POSTPONEMENT of the enforcement of the MPs election bill by 90 days will not affect the government’s popularity, Prime Minister General Prayut Chan-o-cha said yesterday.
Prayut said he would still keep his promise and that everything would continue to follow the administration’s road map. “I promise the same, and nothing has changed,” the prime minister said after delivering a speech at the 60th-anniversary celebration of the Armed Forces Academies Preparatory School.
However, the premier declined to say whether the National Legislative Assembly’s decision to defer implementation of the MP election bill would be the final delay before the general election, stating that it was not he who had caused the latest postponement.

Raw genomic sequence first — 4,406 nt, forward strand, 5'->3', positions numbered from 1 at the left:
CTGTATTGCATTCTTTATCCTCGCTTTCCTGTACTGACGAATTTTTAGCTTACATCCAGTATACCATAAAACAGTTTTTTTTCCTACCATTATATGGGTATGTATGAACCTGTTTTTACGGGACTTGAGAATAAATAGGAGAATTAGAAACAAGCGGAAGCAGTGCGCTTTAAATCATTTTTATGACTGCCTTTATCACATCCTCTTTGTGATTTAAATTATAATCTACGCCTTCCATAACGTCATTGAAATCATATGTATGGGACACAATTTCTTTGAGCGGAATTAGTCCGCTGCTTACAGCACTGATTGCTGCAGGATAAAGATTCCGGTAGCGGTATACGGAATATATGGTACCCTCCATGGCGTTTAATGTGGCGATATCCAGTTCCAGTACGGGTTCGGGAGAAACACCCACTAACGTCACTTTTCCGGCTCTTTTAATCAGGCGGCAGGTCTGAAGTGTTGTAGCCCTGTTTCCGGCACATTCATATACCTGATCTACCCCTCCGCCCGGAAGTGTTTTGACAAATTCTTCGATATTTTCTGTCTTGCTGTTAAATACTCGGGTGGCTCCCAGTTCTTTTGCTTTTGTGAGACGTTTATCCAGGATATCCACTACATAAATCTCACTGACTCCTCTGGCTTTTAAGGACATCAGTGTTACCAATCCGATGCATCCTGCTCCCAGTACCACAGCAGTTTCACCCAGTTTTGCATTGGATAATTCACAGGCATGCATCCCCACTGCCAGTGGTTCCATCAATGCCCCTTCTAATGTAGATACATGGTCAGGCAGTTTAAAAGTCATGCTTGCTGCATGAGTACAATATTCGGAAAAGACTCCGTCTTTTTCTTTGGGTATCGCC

There was “no before or after the election”, as he has done nothing to change things, he said, while calling on the media not to let people convince themselves that “a situation” had been created.
The premier also said he could not confirm a final determination of the election date, as he was not able to force proceedings through the legal process. The legal process, he added, had not yet ended as a joint law-review committee would be set up if differences is raised by those considering the legality of the bill.
The junta’s mission would be completed in line with the timetable under the road map, he said.
The National Legislative Assembly (NLA) president, Pornpetch Wichaicholchai, meanwhile, defended the postponement of the bill’s enforcement, saying it provided time for political parties to prepare themselves for the new primary voting system.
The charter stipulates that the election must be held within 150 days after the enforcement of the related laws. The delay in the start of enforcement of the MP election bill was intended to give parties enough time to complete what was required before moving ahead to the election, Pornpetch said.